Europe is becoming the world’s hotspot of e-mobility, says McKinsey: Page 2 of 2

March 11, 2020 //By Christoph Hammerschmidt
Europe is becoming the world’s hotspot of e-mobility, says McKinsey
An analysis by strategy consultants McKinsey shows that Europe is now in the fast lane when it comes to electromobility. While sales of e-vehicles are sluggish in China and even declining in the USA, sales figures in Europe are rising by leaps and bounds.

With over 110,000 e-cars sold in 2019, Germany is the third largest market worldwide and the largest in Europe in absolute figures. However, with a market share of 2.8% for e-cars, Germany is only in the European average – here, Norway with almost 45% market share, Iceland (22%) and the Netherlands (13%) are the world leaders. The choice of models is also particularly large in Europe: after China with almost 170 available e-car models, Germany already follows with over 80 models. Six other European countries follow in third to eighth place.

Tesla maintains pole position

Tesla is extending its lead as the leading e-car manufacturer worldwide: in 2019, the company sold 368,000 vehicles - 300,000 of which alone were Model 3, by far the world's best-selling e-car. With BMW (133,000 e-cars sold) and VW (85,000), two German brands are in the top 10, with compact cars (44% market share) and SUVs (30%) being particularly popular with customers. In addition, the trend towards pure battery electric vehicles (BEVs) is continuing: 74% of all e-vehicles sold in 2019 were BEVs, while plug-in hybrids only achieved a 26% market share.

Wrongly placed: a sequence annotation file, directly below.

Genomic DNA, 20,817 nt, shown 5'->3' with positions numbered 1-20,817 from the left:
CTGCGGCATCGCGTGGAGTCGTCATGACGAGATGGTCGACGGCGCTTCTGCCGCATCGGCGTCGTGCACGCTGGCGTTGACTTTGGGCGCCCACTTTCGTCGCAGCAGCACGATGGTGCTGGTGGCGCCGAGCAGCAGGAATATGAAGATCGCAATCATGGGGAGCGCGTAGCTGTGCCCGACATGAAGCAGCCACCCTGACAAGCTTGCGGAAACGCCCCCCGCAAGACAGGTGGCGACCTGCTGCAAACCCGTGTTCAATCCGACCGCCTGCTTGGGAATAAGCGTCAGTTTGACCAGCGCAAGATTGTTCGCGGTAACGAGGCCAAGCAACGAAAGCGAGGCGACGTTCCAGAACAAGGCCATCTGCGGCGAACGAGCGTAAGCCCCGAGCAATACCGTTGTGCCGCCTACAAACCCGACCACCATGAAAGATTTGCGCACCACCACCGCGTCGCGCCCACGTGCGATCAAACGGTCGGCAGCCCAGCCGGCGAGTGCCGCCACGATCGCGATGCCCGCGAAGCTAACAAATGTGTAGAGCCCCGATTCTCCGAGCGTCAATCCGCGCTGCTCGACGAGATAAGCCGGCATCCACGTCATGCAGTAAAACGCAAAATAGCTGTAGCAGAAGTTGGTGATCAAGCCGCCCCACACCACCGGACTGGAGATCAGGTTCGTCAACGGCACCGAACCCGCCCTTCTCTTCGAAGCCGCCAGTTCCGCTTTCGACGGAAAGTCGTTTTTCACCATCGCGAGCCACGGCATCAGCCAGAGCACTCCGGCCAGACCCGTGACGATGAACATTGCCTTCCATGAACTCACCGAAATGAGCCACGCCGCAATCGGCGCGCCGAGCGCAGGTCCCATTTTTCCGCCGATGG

The manufacturers' model offensive is now in full swing, says Patrick Schaufuss, junior partner at McKinsey and author of the analysis. By 2024, the industry has announced 600 new e-car models worldwide: Chinese carmakers lead the way with 169 models, followed by Japan (145) and Germany (102). The focus is on the medium and large vehicle segment. According to expert estimates, the share of German manufacturers in global e-car production will rise from 18% last year to 29% in 2024. This means that with over 1.7 million e-vehicles produced, Germany could become the global market leader for e-cars as early as 2021 - just ahead of China.

Parallel to the model announcements, the manufacturers have also ramped up battery capacities. By 2025, up to 1,000 GWh of production capacity is expected to be created, with the lion’s share of this in China (up to 610 GWh), Europe (up to 290 GWh) and the USA (150 GWh). As in the vehicle market, Europe is the most dynamic, with an annual growth rate of up to 47%. 

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